Monday, June 1, 2009

Winning the peace

The Pakistan military has been scoring some much needed military victories against the Pakistan Taliban in the region of Swat. Indeed the ferocity of the Pakistan army has been boosted by discovering bodies of Pakistani soldiers with their throats slit bringing about an attitude to yield no quarter to the Taliban. In a sense this does mean that the Taliban and the Pakistan army have now started to carry grudges and there are reports of Taliban being meted out a bit of their own medicine in terms of the harshness with which they are being dealt.

However, the Pakistan military is being asked to reverse the tide of the Taliban given that the Taliban gained control not because of the military failure but due to the spineless of the current government in Islamabad. The tricky question is that winning ground from the Taliban is one thing but winning the peace is another. I feel there are two major threats to the current series of victories of the army.

Firstly, the Taliban may well be giving up strategic towns like Mingora and others in the Swat valley, but lets not forget some of these Taliban are fading into the country side in smaller bands and mingling with the population. While this is not that easy its never the less an army of zealots who can feed of the population without necessarily having the contraptions of a standing army.

Secondly, the Internally Displaced Persons, or IDP, as they are being labeled, are more restless than before as they seek to go back but to their destroyed homes and start to rebuild their lives. A failure of the Government and the international donors to Pakistan to deal with the pressing issues of these people will result in a back lash that the country can ill afford to witness at this stage.

The military is not equipped with the mindset to seek the quick rehabilitation of the IDP's and the government is woefully inexperienced to gather the resources to rebuild the infrastructure and the homes destroyed during the fighting. Historically the government machinery is not geared up for the quick response that the situation demands.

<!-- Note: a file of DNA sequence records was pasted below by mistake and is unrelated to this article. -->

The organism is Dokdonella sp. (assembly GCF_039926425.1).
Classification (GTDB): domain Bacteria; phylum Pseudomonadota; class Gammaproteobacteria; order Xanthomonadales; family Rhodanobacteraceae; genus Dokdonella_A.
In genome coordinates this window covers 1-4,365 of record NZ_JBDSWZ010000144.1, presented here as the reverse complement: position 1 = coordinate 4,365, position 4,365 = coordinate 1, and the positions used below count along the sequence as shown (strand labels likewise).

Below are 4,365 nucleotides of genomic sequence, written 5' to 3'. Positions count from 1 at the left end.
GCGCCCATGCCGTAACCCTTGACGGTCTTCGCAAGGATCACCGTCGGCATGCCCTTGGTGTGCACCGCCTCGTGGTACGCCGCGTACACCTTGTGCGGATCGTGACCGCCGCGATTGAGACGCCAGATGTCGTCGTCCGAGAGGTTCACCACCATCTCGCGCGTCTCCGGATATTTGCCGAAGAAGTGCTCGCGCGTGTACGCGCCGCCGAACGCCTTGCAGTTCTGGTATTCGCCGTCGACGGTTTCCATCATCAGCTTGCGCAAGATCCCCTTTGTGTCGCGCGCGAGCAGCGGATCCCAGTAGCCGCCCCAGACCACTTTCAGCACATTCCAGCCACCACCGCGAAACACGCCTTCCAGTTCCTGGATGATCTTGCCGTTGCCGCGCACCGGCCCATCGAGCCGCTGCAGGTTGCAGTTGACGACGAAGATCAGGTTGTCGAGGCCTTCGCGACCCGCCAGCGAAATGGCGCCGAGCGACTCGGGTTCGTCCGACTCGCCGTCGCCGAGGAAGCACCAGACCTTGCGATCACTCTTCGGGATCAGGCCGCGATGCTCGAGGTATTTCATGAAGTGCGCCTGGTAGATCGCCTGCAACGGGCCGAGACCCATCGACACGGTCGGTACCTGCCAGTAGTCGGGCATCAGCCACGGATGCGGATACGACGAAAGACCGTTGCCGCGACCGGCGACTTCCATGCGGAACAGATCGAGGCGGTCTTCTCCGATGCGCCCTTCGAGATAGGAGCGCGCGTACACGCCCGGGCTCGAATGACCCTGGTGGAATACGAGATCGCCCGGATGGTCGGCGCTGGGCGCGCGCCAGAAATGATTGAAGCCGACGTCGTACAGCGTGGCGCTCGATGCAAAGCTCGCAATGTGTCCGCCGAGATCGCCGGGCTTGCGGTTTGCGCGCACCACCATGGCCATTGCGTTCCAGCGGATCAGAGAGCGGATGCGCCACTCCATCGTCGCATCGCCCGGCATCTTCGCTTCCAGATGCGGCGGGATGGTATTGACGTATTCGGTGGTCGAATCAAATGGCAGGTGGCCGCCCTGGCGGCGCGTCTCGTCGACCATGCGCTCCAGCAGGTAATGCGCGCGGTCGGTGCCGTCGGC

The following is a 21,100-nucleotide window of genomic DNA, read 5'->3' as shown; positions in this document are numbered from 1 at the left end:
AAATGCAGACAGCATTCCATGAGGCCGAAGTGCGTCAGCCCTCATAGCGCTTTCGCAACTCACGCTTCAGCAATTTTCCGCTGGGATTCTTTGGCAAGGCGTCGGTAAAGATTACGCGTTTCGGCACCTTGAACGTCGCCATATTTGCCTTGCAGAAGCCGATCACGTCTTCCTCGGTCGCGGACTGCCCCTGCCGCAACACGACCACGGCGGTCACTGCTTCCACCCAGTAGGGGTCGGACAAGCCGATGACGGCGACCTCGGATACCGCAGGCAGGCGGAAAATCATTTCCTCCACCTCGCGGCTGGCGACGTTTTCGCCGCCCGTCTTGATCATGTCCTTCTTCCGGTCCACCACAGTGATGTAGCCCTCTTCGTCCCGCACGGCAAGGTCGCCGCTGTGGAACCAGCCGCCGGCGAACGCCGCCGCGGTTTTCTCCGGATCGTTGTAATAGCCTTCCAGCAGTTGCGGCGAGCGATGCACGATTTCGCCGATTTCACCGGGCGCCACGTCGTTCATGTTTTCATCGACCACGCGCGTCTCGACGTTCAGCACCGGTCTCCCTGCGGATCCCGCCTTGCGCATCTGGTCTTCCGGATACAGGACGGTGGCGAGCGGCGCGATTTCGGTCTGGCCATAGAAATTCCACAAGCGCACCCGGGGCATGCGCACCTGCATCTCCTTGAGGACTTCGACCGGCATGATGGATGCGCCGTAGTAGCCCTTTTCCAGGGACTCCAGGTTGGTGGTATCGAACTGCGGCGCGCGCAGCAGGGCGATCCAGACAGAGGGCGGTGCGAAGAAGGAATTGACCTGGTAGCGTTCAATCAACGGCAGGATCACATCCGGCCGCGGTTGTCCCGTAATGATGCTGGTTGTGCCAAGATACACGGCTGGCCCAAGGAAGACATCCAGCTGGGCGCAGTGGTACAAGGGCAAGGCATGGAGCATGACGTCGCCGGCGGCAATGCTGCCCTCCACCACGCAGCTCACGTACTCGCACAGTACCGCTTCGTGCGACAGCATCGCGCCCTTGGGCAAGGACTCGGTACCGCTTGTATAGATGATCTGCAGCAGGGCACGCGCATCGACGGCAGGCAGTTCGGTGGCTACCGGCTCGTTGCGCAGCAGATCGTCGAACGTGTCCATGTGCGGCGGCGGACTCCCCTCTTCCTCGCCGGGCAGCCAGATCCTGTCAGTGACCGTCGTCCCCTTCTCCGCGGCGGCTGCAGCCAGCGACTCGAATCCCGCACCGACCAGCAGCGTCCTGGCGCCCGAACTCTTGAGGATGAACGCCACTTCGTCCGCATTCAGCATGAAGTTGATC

If long lasting goodwill is not created with the displaced people of the Swat valley then clearly the battle for the hearts and minds of the people will suffer an irreparable setback. The Taliban's tactics of revenge attacks in the cities of Peshawar and Lahore have not won them any friends in the country and the government should not consider this as enough reason to be winning the war against the Pakistan Taliban. On the contrary it is a matter of urgency that the Swat Valley towns should be rebuilt and essential services restored showing that defeating the Taliban is only the first step to building the confidence of the people in the government.

However, in terms of the Taliban roll back one has to not rejoice too much considering that the Taliban tactic is that after a major defeat they lie low and regroup, usually taking two to three years before they come back into the forefront. Thus to say a military victory will have rid the country of the Taliban menace would be too optimistic. The strategy has to be clear that while the Taliban burrow down over the next couple of years, the government and all other positive segments of society should accelerate education, economic reforms aimed at the grass root level and widespread engagement of the people in the areas at risk to the next Taliban encroachment so that the Taliban cannot feed of the dissatisfaction of the people.

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